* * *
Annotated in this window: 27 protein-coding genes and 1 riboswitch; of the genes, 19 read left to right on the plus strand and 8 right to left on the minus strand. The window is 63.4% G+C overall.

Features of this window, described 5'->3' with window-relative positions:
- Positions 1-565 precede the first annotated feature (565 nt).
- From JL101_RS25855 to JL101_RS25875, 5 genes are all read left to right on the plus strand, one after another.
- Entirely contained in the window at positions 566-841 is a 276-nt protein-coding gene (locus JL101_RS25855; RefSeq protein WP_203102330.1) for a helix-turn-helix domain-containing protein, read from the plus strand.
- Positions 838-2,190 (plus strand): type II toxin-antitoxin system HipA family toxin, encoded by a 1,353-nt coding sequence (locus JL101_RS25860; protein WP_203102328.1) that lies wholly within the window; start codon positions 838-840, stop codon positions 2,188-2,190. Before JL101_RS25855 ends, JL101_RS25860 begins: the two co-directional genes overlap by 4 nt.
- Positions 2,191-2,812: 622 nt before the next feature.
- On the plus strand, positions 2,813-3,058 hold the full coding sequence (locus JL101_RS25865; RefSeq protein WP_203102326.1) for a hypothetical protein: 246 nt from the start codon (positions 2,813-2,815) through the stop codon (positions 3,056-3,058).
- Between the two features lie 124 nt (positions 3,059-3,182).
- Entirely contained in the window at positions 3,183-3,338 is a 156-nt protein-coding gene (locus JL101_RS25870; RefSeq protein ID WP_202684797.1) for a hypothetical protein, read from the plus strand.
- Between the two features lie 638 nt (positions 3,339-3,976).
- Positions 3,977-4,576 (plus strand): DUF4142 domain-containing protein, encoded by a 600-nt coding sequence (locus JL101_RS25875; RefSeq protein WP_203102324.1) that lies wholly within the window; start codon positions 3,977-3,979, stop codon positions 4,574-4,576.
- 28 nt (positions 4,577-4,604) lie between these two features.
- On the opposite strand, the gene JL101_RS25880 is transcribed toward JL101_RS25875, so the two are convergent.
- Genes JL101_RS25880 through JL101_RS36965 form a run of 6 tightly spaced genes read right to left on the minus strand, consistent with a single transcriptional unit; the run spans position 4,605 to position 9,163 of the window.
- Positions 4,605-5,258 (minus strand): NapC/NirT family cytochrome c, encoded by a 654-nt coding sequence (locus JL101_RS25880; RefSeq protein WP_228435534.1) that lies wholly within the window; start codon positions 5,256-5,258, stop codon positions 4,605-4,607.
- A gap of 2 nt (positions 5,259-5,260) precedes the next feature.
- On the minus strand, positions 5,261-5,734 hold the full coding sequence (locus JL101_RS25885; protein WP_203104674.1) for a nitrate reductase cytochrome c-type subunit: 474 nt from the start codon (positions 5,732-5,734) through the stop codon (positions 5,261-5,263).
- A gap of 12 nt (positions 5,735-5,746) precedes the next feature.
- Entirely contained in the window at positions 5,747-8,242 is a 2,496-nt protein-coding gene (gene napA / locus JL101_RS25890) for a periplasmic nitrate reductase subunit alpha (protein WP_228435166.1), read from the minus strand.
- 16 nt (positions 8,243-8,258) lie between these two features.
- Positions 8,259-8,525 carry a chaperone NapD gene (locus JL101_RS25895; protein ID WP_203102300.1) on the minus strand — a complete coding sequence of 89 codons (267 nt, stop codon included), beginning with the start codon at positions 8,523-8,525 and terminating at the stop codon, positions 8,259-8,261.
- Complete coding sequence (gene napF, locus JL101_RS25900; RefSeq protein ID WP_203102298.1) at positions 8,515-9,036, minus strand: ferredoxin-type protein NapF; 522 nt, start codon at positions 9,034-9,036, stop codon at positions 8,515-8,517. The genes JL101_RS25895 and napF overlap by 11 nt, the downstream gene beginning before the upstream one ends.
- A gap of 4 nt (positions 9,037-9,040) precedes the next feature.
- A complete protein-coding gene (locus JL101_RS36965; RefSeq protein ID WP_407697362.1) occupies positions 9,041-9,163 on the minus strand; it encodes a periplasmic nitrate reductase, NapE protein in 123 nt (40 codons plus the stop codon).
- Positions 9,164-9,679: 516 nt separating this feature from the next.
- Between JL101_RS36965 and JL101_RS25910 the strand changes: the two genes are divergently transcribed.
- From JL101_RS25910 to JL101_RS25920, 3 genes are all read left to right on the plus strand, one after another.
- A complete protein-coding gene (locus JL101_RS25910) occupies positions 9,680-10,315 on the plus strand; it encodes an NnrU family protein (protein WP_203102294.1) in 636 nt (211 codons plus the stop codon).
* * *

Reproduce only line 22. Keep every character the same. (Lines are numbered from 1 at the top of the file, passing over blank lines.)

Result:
- Positions 8,259-8,525 carry a chaperone NapD gene (locus JL101_RS25895; protein ID WP_203102300.1) on the minus strand — a complete coding sequence of 89 codons (267 nt, stop codon included), beginning with the start codon at positions 8,523-8,525 and terminating at the stop codon, positions 8,259-8,261.